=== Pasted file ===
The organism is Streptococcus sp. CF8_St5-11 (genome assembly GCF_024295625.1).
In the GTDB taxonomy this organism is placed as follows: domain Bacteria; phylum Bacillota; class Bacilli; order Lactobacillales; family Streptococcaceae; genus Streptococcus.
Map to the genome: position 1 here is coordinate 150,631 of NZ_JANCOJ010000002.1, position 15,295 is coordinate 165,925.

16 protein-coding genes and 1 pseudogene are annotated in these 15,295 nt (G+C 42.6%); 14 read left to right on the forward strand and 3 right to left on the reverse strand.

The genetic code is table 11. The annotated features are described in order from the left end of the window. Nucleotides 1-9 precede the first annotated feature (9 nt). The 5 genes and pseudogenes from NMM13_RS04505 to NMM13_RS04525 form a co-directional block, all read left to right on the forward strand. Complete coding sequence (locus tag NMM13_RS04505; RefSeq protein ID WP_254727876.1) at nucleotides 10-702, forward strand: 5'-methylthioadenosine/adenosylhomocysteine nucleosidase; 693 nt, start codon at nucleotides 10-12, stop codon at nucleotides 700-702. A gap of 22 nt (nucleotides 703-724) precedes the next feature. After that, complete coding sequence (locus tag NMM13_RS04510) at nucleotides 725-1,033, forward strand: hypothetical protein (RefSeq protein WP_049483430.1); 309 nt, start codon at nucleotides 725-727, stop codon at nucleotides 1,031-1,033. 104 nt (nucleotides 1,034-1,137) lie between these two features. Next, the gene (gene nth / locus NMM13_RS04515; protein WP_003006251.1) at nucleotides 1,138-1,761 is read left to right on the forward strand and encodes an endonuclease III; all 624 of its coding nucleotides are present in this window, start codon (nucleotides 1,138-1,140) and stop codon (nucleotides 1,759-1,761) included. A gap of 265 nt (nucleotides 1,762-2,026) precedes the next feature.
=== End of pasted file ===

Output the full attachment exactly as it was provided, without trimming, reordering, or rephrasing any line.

The organism is Streptococcus sp. CF8_St5-11 (genome assembly GCF_024295625.1).
In the GTDB taxonomy this organism is placed as follows: domain Bacteria; phylum Bacillota; class Bacilli; order Lactobacillales; family Streptococcaceae; genus Streptococcus.
Map to the genome: position 1 here is coordinate 150,631 of NZ_JANCOJ010000002.1, position 15,295 is coordinate 165,925.

16 protein-coding genes and 1 pseudogene are annotated in these 15,295 nt (G+C 42.6%); 14 read left to right on the forward strand and 3 right to left on the reverse strand.

The genetic code is table 11. The annotated features are described in order from the left end of the window. Nucleotides 1-9 precede the first annotated feature (9 nt). The 5 genes and pseudogenes from NMM13_RS04505 to NMM13_RS04525 form a co-directional block, all read left to right on the forward strand. Complete coding sequence (locus tag NMM13_RS04505; RefSeq protein ID WP_254727876.1) at nucleotides 10-702, forward strand: 5'-methylthioadenosine/adenosylhomocysteine nucleosidase; 693 nt, start codon at nucleotides 10-12, stop codon at nucleotides 700-702. A gap of 22 nt (nucleotides 703-724) precedes the next feature. After that, complete coding sequence (locus tag NMM13_RS04510) at nucleotides 725-1,033, forward strand: hypothetical protein (RefSeq protein WP_049483430.1); 309 nt, start codon at nucleotides 725-727, stop codon at nucleotides 1,031-1,033. 104 nt (nucleotides 1,034-1,137) lie between these two features. Next, the gene (gene nth / locus NMM13_RS04515; protein WP_003006251.1) at nucleotides 1,138-1,761 is read left to right on the forward strand and encodes an endonuclease III; all 624 of its coding nucleotides are present in this window, start codon (nucleotides 1,138-1,140) and stop codon (nucleotides 1,759-1,761) included. A gap of 265 nt (nucleotides 1,762-2,026) precedes the next feature.